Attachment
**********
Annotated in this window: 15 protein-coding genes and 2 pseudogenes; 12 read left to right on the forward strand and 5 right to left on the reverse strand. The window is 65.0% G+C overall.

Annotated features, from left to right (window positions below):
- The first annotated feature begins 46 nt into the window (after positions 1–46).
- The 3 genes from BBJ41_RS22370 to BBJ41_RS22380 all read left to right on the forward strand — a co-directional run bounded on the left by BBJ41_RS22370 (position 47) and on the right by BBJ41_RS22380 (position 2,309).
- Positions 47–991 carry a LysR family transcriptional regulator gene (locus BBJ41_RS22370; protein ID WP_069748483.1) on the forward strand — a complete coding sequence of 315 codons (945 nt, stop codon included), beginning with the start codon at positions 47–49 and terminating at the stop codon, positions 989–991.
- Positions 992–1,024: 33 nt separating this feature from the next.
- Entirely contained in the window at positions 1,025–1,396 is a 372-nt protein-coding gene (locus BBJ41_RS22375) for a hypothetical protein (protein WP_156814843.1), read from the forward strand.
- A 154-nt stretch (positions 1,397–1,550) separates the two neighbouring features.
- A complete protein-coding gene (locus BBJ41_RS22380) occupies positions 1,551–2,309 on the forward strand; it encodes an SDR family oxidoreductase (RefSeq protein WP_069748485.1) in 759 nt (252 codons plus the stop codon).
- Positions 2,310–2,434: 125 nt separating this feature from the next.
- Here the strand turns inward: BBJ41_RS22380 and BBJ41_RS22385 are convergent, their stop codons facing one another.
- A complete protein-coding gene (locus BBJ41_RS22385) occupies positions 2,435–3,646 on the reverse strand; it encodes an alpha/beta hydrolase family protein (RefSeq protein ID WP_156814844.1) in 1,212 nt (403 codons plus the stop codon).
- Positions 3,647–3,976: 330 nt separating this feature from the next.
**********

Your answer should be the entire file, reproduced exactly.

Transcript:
Annotated in this window: 15 protein-coding genes and 2 pseudogenes; 12 read left to right on the forward strand and 5 right to left on the reverse strand. The window is 65.0% G+C overall.

Annotated features, from left to right (window positions below):
- The first annotated feature begins 46 nt into the window (after positions 1–46).
- The 3 genes from BBJ41_RS22370 to BBJ41_RS22380 all read left to right on the forward strand — a co-directional run bounded on the left by BBJ41_RS22370 (position 47) and on the right by BBJ41_RS22380 (position 2,309).
- Positions 47–991 carry a LysR family transcriptional regulator gene (locus BBJ41_RS22370; protein ID WP_069748483.1) on the forward strand — a complete coding sequence of 315 codons (945 nt, stop codon included), beginning with the start codon at positions 47–49 and terminating at the stop codon, positions 989–991.
- Positions 992–1,024: 33 nt separating this feature from the next.
- Entirely contained in the window at positions 1,025–1,396 is a 372-nt protein-coding gene (locus BBJ41_RS22375) for a hypothetical protein (protein WP_156814843.1), read from the forward strand.
- A 154-nt stretch (positions 1,397–1,550) separates the two neighbouring features.
- A complete protein-coding gene (locus BBJ41_RS22380) occupies positions 1,551–2,309 on the forward strand; it encodes an SDR family oxidoreductase (RefSeq protein WP_069748485.1) in 759 nt (252 codons plus the stop codon).
- Positions 2,310–2,434: 125 nt separating this feature from the next.
- Here the strand turns inward: BBJ41_RS22380 and BBJ41_RS22385 are convergent, their stop codons facing one another.
- A complete protein-coding gene (locus BBJ41_RS22385) occupies positions 2,435–3,646 on the reverse strand; it encodes an alpha/beta hydrolase family protein (RefSeq protein ID WP_156814844.1) in 1,212 nt (403 codons plus the stop codon).
- Positions 3,647–3,976: 330 nt separating this feature from the next.